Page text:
"If you're repping this area, you have to go big on vets," Wright said, not just in terms of a name but in the overall actions of the franchise, so a military tie-in wouldn't be surprising.

Snyder previously applied for trademarks for the name Warriors -- it would have been used for an expansion Arena League franchise. That trademarks lapsed, and some Native American leaders said the name would be too closely tied to the former name and, in their eyes, unacceptable.

Will the burgundy and gold stay?

Two other teams in town -- the Washington Capitals and Washington Nationals -- have red, white and blue color schemes to promote being in the nation's capital. But the football franchise has used the burgundy and gold since arriving in Washington from Boston in 1937.

Not everyone wants to shed the past, and they might represent a heavy majority.

"It would take a lot to change the burgundy and gold. You can put that one in pen. I don't see us moving off that at any point," Wright said. "That's not actively being considered. ... I'll revise that if it happens, but I don't see that happening."

The band also has been a staple -- at games and local parades in the offseason -- but nothing has been decided about its future. Wright said the organization is trying to decide how to involve it in a new identity.

Since announcing the name change this summer, Washington has included the year of the franchise's birth -- 1932 -- on letterheads, logos (on the field) and signage.

"We're not an expansion franchise," he said. "That's what anchors us. ... We don't want to lose that so we'll be slow to jettison things, but we have to reimagine how everything fits together."

Is the culture changing?

Washington's organization has changed dramatically in the past year, thanks in part to a series of investigative articles by the Washington Post focusing on past allegations of harassment in the organization. The first article in July led to the firing of two team employees and the resignation of a third.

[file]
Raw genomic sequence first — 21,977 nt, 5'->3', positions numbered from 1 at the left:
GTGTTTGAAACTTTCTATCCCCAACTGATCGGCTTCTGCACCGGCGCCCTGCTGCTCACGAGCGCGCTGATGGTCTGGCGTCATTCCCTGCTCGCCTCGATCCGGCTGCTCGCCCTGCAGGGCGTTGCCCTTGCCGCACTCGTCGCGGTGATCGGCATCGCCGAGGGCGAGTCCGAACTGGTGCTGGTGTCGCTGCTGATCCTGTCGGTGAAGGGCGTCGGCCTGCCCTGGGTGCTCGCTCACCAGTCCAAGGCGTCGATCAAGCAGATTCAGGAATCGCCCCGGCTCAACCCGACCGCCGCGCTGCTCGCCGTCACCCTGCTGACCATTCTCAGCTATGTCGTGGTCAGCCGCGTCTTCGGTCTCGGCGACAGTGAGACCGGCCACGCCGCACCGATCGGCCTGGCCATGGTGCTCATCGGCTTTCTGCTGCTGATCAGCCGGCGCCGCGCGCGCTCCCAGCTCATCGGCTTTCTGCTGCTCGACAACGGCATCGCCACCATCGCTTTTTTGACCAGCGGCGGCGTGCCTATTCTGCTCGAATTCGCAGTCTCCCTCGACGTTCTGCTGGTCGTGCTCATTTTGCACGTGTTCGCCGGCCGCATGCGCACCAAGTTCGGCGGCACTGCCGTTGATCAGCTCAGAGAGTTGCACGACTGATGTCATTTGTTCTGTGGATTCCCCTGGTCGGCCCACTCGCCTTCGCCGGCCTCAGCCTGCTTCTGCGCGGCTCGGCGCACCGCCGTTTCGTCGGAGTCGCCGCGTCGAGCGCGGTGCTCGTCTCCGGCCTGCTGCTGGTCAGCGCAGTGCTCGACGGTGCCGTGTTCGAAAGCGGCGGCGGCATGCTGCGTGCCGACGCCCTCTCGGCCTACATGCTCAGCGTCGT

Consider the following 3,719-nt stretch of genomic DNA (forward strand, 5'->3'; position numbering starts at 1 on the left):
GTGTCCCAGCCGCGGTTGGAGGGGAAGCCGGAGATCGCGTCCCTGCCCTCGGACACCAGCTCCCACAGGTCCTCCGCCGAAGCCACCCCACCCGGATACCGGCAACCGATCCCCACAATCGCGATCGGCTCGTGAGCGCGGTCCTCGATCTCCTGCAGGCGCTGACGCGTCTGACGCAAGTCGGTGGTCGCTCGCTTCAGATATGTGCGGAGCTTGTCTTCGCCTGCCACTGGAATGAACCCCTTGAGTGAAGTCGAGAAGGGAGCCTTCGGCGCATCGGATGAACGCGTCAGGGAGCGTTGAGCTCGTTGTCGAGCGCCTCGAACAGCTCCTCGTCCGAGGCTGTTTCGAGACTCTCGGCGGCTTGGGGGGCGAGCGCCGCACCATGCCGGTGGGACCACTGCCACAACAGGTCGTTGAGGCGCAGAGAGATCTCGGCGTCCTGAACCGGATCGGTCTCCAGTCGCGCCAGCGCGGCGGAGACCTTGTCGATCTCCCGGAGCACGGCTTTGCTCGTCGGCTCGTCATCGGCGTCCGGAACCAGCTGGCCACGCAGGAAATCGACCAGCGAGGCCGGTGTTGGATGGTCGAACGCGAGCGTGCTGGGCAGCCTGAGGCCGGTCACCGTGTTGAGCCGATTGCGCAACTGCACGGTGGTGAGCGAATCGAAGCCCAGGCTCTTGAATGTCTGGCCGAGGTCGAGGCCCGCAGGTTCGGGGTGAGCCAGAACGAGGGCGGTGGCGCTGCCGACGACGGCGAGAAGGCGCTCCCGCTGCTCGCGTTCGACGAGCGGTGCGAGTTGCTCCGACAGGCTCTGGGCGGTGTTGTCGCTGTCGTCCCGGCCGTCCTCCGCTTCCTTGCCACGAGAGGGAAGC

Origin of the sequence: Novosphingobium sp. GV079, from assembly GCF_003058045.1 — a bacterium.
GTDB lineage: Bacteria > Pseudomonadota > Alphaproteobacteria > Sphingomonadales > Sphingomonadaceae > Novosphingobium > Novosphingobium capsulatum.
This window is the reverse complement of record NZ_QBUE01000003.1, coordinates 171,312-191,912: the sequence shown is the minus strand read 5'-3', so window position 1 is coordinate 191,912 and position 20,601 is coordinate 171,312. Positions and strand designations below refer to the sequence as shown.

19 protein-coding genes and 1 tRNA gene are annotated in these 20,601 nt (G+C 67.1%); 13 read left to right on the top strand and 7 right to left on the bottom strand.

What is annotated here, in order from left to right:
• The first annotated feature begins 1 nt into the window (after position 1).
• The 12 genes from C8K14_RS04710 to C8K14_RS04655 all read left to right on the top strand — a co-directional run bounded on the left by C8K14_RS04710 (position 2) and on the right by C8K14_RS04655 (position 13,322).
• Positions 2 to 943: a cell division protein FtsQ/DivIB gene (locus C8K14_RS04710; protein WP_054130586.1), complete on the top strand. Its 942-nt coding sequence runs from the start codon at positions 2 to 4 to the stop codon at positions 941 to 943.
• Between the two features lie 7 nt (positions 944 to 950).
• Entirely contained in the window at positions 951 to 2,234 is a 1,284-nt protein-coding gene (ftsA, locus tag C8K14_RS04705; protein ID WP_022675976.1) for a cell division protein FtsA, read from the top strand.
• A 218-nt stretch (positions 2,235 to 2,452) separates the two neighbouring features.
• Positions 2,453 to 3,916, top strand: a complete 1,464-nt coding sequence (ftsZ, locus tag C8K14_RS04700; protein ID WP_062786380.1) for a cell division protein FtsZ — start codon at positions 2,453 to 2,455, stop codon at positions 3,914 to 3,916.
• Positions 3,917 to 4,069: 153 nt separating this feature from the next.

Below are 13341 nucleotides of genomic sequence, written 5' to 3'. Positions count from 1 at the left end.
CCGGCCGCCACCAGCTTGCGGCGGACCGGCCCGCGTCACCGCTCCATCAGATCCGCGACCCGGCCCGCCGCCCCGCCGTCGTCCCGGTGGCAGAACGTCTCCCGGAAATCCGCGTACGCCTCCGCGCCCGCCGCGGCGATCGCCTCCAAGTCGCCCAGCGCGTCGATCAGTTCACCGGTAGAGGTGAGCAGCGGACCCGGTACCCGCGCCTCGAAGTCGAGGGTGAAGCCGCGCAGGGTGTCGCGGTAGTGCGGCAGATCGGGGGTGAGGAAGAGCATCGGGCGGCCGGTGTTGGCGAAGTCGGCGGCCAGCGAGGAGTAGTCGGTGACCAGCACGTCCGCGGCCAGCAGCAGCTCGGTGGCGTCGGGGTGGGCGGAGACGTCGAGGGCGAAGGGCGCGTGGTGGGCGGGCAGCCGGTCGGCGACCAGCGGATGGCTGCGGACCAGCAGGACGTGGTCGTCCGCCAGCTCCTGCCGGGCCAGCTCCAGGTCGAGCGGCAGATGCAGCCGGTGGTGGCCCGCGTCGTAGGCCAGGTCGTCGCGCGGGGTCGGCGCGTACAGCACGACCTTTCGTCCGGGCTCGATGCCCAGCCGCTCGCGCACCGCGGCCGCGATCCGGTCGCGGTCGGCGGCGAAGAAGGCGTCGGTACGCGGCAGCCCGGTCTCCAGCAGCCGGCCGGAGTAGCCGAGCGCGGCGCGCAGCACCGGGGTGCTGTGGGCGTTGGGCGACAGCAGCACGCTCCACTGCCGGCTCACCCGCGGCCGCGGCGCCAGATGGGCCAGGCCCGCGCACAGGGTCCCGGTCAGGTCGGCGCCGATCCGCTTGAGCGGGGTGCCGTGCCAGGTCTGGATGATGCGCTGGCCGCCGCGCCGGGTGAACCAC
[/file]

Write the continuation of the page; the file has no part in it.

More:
The most recent article discussed allegations against Gary Edwards, hired in 2014 as the director of the team's Original Americans Foundation. According to a source, Washington has severed ties with Edwards and the foundation. The Post article said the team did so after the paper asked for interviews with Edwards and Snyder about how the harassment charges were handled.

Also, Stephan Choi, who oversaw human resources among other jobs as the chief financial officer, is no longer with the team, a source said. On Tuesday, Washington announced the hiring of Greg Resh as its new CFO. Last week, the team hired Andre Chambers for the newly-created position of chief people officer. He'll oversee the human resources department. In the past, Washington had one person to handle 220 full-time employees, which led to a lot of issues going unresolved, according to multiple former employees.

The word culture has become a buzzword for Washington in the past six months and Wright said he and coach Ron Rivera meet every Friday for up to 90 minutes to discuss it. Wright also said he has an Ask Me Anything session with employees each Friday, and the team has beefed up its parental leave to 16 weeks, which Wright said puts it in line with most in the NFL. Washington also instituted a whistle-blower hotline allowing employees to leave anonymous complaints.

Whether the changes work will likely depend on Snyder, who, former employees said, used to scoff at the mention of improving the culture.

Wright is optimistic.

"Our workforce," he said, "is eager for change."

The NFL investigation

It remains ongoing, according to Beth Wilkinson, the attorney leading the investigation. She declined comment and said there would be no statements about any progress or the timeline.

"The more thorough they are the better," Wright said. "I don't want stuff popping up later; I want to know it all."

He said he's only been in contact with investigators when they want to get in contact with someone to interview. A number of former employees say they have talked with investigators, some have had multiple interviews.

"I am eager for the report," Wright said. "I'm not afraid of it. Maybe it's easy for me to say because I wasn't here. The net benefit is that you can't fix what you won't face."